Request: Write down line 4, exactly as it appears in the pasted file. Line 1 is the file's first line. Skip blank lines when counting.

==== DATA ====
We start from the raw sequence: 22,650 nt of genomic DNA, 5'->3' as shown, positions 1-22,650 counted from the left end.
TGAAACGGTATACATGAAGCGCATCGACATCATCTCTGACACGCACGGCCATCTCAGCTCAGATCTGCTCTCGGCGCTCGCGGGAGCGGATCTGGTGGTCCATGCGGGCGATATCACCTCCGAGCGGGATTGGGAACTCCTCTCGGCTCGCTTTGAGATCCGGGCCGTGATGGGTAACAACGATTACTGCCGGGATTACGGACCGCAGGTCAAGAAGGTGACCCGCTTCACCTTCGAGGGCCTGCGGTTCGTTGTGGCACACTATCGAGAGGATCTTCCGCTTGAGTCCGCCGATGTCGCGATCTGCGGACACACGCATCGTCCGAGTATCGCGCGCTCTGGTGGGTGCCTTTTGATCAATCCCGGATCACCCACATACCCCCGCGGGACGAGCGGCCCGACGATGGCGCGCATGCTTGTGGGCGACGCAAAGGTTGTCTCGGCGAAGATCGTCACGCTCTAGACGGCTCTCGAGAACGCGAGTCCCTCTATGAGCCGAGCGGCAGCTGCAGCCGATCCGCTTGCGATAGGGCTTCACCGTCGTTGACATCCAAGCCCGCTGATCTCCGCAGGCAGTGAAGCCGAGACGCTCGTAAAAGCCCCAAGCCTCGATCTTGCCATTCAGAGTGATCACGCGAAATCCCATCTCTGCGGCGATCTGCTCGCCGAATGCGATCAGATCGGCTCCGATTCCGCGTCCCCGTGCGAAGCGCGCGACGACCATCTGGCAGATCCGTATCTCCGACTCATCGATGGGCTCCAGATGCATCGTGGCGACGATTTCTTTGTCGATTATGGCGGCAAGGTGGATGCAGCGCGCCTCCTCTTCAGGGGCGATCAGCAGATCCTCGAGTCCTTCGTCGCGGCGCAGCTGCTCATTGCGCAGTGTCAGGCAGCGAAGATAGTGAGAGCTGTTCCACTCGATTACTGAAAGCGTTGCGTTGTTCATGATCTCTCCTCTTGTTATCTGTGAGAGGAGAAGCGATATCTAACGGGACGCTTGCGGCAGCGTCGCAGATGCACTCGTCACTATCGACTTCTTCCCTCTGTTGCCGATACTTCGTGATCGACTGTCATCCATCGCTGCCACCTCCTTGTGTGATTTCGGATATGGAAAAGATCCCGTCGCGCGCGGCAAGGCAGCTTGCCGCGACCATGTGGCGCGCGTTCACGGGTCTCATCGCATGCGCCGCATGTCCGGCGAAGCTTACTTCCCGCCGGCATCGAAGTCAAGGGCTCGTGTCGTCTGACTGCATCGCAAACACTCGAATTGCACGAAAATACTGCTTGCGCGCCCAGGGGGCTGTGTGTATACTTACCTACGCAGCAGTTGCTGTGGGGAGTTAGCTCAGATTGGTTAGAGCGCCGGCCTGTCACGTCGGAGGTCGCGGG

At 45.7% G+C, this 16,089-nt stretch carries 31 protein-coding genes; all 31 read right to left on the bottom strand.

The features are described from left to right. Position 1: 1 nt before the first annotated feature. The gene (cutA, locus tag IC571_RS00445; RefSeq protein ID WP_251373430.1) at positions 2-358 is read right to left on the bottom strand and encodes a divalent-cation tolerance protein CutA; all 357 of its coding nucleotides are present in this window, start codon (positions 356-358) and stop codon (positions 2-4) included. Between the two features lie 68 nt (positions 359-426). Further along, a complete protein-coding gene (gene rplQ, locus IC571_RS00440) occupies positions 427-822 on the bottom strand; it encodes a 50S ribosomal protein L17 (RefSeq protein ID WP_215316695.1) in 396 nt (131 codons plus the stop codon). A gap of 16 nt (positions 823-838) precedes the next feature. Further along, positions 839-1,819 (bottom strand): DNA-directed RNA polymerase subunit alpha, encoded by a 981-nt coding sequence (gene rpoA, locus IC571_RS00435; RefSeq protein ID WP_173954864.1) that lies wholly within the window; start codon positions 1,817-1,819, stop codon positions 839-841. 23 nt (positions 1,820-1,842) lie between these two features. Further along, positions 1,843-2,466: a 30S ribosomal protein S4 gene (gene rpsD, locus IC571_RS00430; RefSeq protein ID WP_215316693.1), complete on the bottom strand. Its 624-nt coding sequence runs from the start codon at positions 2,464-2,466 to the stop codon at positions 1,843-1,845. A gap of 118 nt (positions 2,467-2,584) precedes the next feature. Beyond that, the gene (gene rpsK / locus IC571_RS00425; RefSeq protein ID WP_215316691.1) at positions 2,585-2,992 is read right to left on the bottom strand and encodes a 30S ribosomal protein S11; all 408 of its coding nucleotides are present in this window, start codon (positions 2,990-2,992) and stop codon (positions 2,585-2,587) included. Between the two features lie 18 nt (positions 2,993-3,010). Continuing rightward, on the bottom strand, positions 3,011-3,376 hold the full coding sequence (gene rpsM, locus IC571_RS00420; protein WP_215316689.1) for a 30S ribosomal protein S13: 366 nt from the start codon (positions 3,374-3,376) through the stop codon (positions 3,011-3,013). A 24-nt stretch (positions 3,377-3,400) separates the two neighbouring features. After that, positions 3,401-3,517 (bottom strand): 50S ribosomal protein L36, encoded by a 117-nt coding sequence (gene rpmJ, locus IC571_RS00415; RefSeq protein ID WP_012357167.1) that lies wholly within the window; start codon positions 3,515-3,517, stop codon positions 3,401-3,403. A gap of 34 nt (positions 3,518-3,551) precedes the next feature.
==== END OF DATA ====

The features are described from left to right. Position 1: 1 nt before the first annotated feature. The gene (cutA, locus tag IC571_RS00445; RefSeq protein ID WP_251373430.1) at positions 2-358 is read right to left on the bottom strand and encodes a divalent-cation tolerance protein CutA; all 357 of its coding nucleotides are present in this window, start codon (positions 356-358) and stop codon (positions 2-4) included. Between the two features lie 68 nt (positions 359-426). Further along, a complete protein-coding gene (gene rplQ, locus IC571_RS00440) occupies positions 427-822 on the bottom strand; it encodes a 50S ribosomal protein L17 (RefSeq protein ID WP_215316695.1) in 396 nt (131 codons plus the stop codon). A gap of 16 nt (positions 823-838) precedes the next feature. Further along, positions 839-1,819 (bottom strand): DNA-directed RNA polymerase subunit alpha, encoded by a 981-nt coding sequence (gene rpoA, locus IC571_RS00435; RefSeq protein ID WP_173954864.1) that lies wholly within the window; start codon positions 1,817-1,819, stop codon positions 839-841. 23 nt (positions 1,820-1,842) lie between these two features. Further along, positions 1,843-2,466: a 30S ribosomal protein S4 gene (gene rpsD, locus IC571_RS00430; RefSeq protein ID WP_215316693.1), complete on the bottom strand. Its 624-nt coding sequence runs from the start codon at positions 2,464-2,466 to the stop codon at positions 1,843-1,845. A gap of 118 nt (positions 2,467-2,584) precedes the next feature. Beyond that, the gene (gene rpsK / locus IC571_RS00425; RefSeq protein ID WP_215316691.1) at positions 2,585-2,992 is read right to left on the bottom strand and encodes a 30S ribosomal protein S11; all 408 of its coding nucleotides are present in this window, start codon (positions 2,990-2,992) and stop codon (positions 2,585-2,587) included. Between the two features lie 18 nt (positions 2,993-3,010). Continuing rightward, on the bottom strand, positions 3,011-3,376 hold the full coding sequence (gene rpsM, locus IC571_RS00420; protein WP_215316689.1) for a 30S ribosomal protein S13: 366 nt from the start codon (positions 3,374-3,376) through the stop codon (positions 3,011-3,013). A 24-nt stretch (positions 3,377-3,400) separates the two neighbouring features. After that, positions 3,401-3,517 (bottom strand): 50S ribosomal protein L36, encoded by a 117-nt coding sequence (gene rpmJ, locus IC571_RS00415; RefSeq protein ID WP_012357167.1) that lies wholly within the window; start codon positions 3,515-3,517, stop codon positions 3,401-3,403. A gap of 34 nt (positions 3,518-3,551) precedes the next feature.